Hungarian courier jailed for life for murder of Kildare man with baseball bat loses appeal against conviction

The appeal was dismissed at a hearing today in the Court of Criminal Appeal

Leader reporter


Leader reporter


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A Hungarian national jailed for life for the murder of a 20-year-old Kildare man with a baseball bat must has lost an appeal against his conviction. 

Zoltan Almasi (46) with an address at Harbour View, Naas, Co. Kildare had pleaded not  guilty to murdering Joseph Dunne at his home address on May 16, 2014. It was the State's case that Mr Almasi attacked Mr Dunne with a baseball bat after the deceased had hit his white Mercedes van.

Almasi was found guilty by a majority jury verdict at the Central Criminal Court following 11 hours of deliberations, and was given the mandatory life sentence by Ms Justice Margaret Heneghan on March 16, 2016.

The Central Criminal Court heard that Almasi lived alone at Harbour View and worked for a courier company. He was born in Serbia but became a Hungarian national around 2007 and came to Ireland shortly afterwards. 

Almasi lost an appeal against his conviction today, Thursday, July 26, which focused on whether the partial defence of provocation should have been left to the jury to consider. 

His barrister, Dominic McGinn SC, said the one thing of value to Almasi, his van upon which his livelihood depended, was being damaged by “drunken yobs” outside his house.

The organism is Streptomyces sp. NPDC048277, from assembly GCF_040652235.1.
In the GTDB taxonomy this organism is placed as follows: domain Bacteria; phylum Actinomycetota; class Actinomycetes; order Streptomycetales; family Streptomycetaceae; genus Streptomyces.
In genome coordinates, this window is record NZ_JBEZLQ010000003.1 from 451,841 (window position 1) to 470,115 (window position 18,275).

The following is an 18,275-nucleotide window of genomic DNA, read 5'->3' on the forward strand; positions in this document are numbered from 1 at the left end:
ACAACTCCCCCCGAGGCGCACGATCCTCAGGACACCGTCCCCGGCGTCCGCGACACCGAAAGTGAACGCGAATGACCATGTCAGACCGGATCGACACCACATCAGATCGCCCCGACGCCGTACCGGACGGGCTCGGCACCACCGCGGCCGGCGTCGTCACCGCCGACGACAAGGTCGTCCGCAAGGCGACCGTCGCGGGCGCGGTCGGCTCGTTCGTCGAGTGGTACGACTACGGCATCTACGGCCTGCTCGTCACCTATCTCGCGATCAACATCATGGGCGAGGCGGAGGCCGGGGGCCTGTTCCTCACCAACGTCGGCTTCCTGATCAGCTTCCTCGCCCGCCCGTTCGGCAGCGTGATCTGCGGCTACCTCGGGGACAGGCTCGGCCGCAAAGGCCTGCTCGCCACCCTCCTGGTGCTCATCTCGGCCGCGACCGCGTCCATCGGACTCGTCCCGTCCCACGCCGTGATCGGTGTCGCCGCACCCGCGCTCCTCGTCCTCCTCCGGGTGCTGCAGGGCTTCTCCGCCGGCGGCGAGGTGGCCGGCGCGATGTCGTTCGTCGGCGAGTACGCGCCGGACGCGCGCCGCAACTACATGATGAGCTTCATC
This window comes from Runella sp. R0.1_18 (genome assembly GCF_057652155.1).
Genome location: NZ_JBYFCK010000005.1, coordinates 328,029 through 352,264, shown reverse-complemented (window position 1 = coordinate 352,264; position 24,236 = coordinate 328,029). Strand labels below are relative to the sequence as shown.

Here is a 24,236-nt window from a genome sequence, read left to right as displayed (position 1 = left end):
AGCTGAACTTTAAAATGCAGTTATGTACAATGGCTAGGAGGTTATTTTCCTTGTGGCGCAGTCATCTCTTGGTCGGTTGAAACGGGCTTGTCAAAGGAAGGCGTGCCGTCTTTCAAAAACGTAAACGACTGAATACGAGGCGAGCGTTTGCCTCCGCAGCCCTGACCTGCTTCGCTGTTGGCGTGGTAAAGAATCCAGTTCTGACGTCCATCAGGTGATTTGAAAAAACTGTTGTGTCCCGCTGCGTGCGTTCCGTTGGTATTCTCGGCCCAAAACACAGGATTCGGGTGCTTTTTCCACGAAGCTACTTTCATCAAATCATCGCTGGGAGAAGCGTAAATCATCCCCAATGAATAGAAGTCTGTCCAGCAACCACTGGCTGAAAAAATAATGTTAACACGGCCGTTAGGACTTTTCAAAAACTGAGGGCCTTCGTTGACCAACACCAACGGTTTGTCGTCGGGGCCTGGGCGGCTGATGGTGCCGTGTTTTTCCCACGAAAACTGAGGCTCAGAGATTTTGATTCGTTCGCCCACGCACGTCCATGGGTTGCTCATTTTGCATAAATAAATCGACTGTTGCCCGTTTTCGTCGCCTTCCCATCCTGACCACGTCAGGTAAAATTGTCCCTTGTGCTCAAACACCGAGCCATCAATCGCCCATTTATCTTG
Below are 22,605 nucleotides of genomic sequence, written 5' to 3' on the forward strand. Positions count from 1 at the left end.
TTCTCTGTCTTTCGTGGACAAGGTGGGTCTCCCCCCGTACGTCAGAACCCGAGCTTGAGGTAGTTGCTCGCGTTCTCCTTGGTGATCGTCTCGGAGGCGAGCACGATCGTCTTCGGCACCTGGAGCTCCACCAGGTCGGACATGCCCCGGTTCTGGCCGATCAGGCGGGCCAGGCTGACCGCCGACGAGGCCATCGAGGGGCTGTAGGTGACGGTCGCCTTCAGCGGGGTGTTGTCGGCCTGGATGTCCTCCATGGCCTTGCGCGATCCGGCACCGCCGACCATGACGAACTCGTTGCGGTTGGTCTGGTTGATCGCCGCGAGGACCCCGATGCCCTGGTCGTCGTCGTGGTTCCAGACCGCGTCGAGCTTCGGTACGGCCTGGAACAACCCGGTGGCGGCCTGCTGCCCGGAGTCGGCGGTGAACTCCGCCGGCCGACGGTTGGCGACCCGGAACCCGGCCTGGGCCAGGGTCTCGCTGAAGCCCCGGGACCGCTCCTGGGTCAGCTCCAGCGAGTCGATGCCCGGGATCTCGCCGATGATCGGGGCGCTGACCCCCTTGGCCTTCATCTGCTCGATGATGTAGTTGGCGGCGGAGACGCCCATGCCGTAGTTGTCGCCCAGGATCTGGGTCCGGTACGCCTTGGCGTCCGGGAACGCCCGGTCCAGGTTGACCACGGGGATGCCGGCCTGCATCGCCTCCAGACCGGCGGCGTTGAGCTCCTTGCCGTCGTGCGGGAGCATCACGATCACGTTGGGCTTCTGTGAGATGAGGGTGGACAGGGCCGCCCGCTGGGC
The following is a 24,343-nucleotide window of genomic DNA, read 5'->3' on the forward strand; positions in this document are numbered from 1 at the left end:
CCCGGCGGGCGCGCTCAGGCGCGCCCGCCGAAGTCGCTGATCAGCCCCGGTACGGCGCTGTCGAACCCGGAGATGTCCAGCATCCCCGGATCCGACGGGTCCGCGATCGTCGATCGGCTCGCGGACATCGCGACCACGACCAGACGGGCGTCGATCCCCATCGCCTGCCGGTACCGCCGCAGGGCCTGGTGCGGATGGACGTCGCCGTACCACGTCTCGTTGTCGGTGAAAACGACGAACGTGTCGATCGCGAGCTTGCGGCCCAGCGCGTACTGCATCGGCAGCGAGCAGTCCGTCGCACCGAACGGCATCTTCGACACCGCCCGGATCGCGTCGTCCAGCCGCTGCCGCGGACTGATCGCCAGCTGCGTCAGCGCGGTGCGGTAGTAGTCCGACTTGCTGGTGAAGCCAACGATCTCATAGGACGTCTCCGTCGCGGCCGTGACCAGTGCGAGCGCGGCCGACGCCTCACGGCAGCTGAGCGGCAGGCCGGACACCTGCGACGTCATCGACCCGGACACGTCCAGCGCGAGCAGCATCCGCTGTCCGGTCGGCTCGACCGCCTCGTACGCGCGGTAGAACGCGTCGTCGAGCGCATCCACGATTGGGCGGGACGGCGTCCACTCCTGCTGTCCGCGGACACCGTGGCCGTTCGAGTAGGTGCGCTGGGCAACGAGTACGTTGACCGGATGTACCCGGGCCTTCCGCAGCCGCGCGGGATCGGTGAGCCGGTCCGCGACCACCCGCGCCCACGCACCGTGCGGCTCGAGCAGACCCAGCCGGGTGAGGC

Mr McGinn said there was a link between the “loud banging” on his client's van and what happened subsequently. He said it was common case that, at the very least, Almasi was in a rage at the time and this was mentioned by the trial judge in her ruling on the issue.

Whether that was enough to make him lose total self-control was a matter for the jury to assess, Mr McGinn submitted, and there was a concern the trial judge misdirected herself on whether there was an obligation on the defence to establish provocation.

Dismissing the appeal today, Mr Justice John Edwards said the Court of Appeal was satisfied that the trial judge did not apply too rigorous a standard in assessing whether the defence of provocation should have been allowed go to the jury.

Mr Justice Edwards said there had to be at least some evidence - sufficiently cogent evidence - that the accused may have acted in circumstances where, having been provoked, he had totally lost his self-control.

He said an accused must put forward "a credible narrative of events" and there must be sufficient evidence for a jury to find that it was a reasonable possibility that the accused totally lost self-control.

Mr Justice Edwards said the available evidence suggested, but did not establish, that Almasi had totally lost self-control. In the trial judge’s assessment, the evidence suggested the existence of a “rage” short of a total loss of self-control, and there was no basis for concluding the trial judge had erred. 

Accordingly, Mr Justice Edwards, who sat with President of the Court of Appeal Mr Justice George Birmingham and Mr Justice John Hedigan, said the appeal was dismissed.